Last speaker on that first Design Indaba day was Bruce Mau. A large presence and a vision to go with it.
He started off with a bang, presenting us with the core of his talk: “The status quo is not working”. If we rolled out the typical vision of the American dream way of life to the rest of the planet – we would need the resources of “at least four more planets”.
We need to look at the new responsibilities that we have as designers. The problems we face – social, environmental, economic demand radically new ways of thinking. And these are things which will not be solved by individuals. We need to harness the power of the collective. Thus the the Massive Change project.
Massive Change is an attitude that has manifested it self – so far – as a book, an educational program, a blog, a series of events, a radio programme. In essence, it is an attitude to design. It recognises that design as being not just visual, but “one of the world’s most powerful forces. ” In another quote: “Design is … the human capacity to plan and produce desired outcomes.”
Bruce Mau’s talk is simply full of quotable quotes. In articulating why design is so much more than aesthetics:
“Design is energy, matter and intelligence that come together to from utility and delight.”
Explaining how the product of design is only one part of it, and one must take the entire process from conceptualization to crafting into consideration:
“The object is a still from the movie of design.”
There was a good deal of the “Yes We Can” spirit here. In fact, Bruce Mau moderated an event at the Democratic Convention at Denver – the “Green Constitutional Congress” which led discussion about the possibility of a sustainable America. This introduced the “In Good We Trust” project.
This will be a city wide biennial cultural event that bring great innovators together to ” tap into a dynamic local community of creative
thinkers, and together galvanize a citizen-driven movement toward
cross-cultural understanding and global cooperation.”
You can watch a video about “In Good We Trust” here.
Bruce is a great speaker, and also rather disturbing. In fact I must admit that he tripped a couple of my “evangelical” alarms. You know, that feeling you get when approached on the train by the person holding the L Ron Hubbard books.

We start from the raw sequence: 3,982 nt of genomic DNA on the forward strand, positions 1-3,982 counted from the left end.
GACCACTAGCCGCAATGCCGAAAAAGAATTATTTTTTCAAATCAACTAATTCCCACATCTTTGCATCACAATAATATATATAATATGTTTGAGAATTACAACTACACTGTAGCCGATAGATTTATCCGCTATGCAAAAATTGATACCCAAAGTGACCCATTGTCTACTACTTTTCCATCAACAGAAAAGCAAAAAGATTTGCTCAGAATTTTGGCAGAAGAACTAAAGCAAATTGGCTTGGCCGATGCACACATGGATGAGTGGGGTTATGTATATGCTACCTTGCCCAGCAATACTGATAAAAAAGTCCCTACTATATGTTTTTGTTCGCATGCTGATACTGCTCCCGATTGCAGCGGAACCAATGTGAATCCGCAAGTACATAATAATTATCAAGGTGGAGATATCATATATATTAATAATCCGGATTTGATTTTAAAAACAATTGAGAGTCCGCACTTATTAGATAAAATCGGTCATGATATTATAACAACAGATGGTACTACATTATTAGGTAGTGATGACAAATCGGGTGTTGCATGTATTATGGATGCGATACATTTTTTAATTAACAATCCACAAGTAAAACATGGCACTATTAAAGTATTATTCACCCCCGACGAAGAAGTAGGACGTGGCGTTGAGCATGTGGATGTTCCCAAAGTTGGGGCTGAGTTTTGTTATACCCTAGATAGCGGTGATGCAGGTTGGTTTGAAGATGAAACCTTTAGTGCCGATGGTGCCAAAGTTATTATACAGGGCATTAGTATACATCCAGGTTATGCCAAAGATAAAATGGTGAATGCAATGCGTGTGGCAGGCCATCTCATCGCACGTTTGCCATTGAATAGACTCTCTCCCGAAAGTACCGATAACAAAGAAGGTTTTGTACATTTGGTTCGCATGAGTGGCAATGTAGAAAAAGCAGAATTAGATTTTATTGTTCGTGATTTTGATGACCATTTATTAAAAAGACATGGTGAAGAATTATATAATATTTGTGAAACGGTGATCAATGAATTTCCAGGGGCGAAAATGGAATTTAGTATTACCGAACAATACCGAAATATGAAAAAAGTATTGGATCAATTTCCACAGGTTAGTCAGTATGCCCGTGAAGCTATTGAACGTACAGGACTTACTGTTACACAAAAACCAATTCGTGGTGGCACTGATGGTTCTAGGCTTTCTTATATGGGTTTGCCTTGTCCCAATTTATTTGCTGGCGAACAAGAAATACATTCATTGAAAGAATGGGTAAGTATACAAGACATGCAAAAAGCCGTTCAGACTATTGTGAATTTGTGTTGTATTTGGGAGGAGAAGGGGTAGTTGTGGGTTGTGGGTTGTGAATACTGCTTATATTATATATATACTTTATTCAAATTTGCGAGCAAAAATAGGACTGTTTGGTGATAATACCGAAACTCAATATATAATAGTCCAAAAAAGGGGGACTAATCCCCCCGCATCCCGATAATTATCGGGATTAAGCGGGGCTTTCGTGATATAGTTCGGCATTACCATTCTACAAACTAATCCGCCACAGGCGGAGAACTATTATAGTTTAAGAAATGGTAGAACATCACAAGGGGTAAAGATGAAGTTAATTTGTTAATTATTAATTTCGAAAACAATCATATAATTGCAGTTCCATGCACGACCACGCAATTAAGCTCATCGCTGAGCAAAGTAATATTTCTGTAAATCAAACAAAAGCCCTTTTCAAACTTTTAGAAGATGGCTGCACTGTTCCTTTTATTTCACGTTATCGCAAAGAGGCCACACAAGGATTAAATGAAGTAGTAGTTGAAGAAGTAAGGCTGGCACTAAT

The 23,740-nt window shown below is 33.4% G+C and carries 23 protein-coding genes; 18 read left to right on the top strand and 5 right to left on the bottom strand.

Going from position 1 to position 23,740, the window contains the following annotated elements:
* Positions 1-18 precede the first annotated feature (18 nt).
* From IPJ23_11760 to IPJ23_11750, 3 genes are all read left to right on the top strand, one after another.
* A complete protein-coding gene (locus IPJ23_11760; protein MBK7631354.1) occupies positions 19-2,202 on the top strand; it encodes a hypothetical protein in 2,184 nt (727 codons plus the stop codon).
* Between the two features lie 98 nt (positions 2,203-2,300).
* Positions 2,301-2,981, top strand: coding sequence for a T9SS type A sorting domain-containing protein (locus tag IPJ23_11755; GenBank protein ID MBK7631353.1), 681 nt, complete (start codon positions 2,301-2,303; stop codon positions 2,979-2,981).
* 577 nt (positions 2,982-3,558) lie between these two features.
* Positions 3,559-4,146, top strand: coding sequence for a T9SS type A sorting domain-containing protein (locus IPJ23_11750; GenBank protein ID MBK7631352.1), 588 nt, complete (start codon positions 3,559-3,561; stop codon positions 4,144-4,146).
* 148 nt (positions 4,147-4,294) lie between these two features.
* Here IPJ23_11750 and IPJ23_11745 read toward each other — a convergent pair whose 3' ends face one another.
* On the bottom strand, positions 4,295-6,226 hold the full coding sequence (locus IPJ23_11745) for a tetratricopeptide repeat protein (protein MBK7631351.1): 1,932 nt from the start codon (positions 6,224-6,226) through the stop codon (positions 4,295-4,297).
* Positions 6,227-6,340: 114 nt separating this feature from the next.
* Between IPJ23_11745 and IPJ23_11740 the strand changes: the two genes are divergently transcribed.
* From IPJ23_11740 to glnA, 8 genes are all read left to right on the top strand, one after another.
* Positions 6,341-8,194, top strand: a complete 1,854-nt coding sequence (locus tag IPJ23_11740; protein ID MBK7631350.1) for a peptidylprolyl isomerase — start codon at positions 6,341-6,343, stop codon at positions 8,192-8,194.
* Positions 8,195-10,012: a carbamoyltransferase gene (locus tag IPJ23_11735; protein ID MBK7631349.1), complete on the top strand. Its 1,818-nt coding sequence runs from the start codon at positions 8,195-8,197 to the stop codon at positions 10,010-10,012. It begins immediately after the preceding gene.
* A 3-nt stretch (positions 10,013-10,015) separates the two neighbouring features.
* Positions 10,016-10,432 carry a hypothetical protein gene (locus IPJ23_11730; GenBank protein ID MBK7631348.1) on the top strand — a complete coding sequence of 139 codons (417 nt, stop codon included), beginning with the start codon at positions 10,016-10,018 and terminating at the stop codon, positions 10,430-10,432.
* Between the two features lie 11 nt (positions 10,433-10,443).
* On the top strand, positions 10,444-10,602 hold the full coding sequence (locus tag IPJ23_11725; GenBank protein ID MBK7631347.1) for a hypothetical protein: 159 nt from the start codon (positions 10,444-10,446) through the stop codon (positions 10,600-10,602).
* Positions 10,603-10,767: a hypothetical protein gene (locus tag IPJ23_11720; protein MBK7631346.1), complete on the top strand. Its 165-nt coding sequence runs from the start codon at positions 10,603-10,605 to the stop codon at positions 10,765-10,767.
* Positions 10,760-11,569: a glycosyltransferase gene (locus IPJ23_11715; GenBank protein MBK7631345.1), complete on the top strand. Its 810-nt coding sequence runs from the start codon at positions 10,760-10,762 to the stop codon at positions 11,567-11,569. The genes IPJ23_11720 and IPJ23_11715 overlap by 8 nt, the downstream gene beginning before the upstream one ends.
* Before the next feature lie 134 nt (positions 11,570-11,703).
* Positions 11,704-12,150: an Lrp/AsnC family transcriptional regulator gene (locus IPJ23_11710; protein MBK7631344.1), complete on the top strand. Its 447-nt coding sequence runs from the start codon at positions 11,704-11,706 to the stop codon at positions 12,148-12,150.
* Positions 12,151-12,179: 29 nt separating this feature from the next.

Which is probably hugely unfair. Passion for a positive cause is not cool or fashionable, but desperately needed.
Some other ideas that I really liked were:
“The invisible people”
There are many people who work for good, and successfully at that. But we never hear about them. We are focused on the negative. One of Bruce Mau’s objectives is to highlight the work of the small, grassroots, positive agents of change.
“I dont know. And if I did, I would not tell you, as I would be stealing from you”
The above quote was about The Institute without Boundaries design school, Bruce Mau described the students frustration with their unstructured form of teaching which he calls “studio based immersive learning”. The lecturer is no longer the source of knowledge, but helps the students explore the radically new ideas needed to solve today’s problems.
“The new design is forever”
Bruce Mau states that from now on forwards, we can no longer think of trends or fashion. We need to plan for sustainability and permanence.
I also appreciated the importance he ascribes to art. Artists are right there at the top of the list of his important people. I appreciated this as up till then, few of the speakers mentioned the “A” word, even though their projects were as far as I could see, pure fine art. He does, however, add that he only recognises the value of a certain type of artist.
“We can no longer afford the luxury of cynicism”
Which should make me bow my head in shame at my reaction to his semi-religious style.
I also appreciated his whole hearted adoption of all methods of social interaction and communication, and made repeated calls for anyone who shared his vision, to contact him. Collaboration is the soul of his projects. “Strength of a network lies in its diversity”.
“Everything is changing”
says Bruce Mau. And:
“Design is our capacity to effect change”.
I found this interesting critique of Bruce Mau, written by Marian Bantjes